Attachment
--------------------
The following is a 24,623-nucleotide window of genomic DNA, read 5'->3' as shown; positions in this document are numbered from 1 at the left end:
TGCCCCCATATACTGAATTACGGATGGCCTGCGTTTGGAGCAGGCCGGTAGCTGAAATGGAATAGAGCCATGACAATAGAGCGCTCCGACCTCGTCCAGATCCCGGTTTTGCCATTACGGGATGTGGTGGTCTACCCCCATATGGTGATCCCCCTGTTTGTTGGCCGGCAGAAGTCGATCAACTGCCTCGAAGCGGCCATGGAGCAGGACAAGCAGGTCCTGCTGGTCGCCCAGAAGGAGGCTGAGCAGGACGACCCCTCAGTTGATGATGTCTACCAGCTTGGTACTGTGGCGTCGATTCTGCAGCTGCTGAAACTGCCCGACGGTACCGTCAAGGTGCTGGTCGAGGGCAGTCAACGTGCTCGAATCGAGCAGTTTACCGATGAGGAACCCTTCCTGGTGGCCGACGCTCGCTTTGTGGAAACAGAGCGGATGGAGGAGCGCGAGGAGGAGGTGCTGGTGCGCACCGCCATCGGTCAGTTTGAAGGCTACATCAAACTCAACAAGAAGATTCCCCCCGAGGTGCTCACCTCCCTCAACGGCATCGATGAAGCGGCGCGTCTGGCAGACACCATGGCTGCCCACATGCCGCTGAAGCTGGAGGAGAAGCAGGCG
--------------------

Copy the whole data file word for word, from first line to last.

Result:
The following is a 24,623-nucleotide window of genomic DNA, read 5'->3' as shown; positions in this document are numbered from 1 at the left end:
TGCCCCCATATACTGAATTACGGATGGCCTGCGTTTGGAGCAGGCCGGTAGCTGAAATGGAATAGAGCCATGACAATAGAGCGCTCCGACCTCGTCCAGATCCCGGTTTTGCCATTACGGGATGTGGTGGTCTACCCCCATATGGTGATCCCCCTGTTTGTTGGCCGGCAGAAGTCGATCAACTGCCTCGAAGCGGCCATGGAGCAGGACAAGCAGGTCCTGCTGGTCGCCCAGAAGGAGGCTGAGCAGGACGACCCCTCAGTTGATGATGTCTACCAGCTTGGTACTGTGGCGTCGATTCTGCAGCTGCTGAAACTGCCCGACGGTACCGTCAAGGTGCTGGTCGAGGGCAGTCAACGTGCTCGAATCGAGCAGTTTACCGATGAGGAACCCTTCCTGGTGGCCGACGCTCGCTTTGTGGAAACAGAGCGGATGGAGGAGCGCGAGGAGGAGGTGCTGGTGCGCACCGCCATCGGTCAGTTTGAAGGCTACATCAAACTCAACAAGAAGATTCCCCCCGAGGTGCTCACCTCCCTCAACGGCATCGATGAAGCGGCGCGTCTGGCAGACACCATGGCTGCCCACATGCCGCTGAAGCTGGAGGAGAAGCAGGCG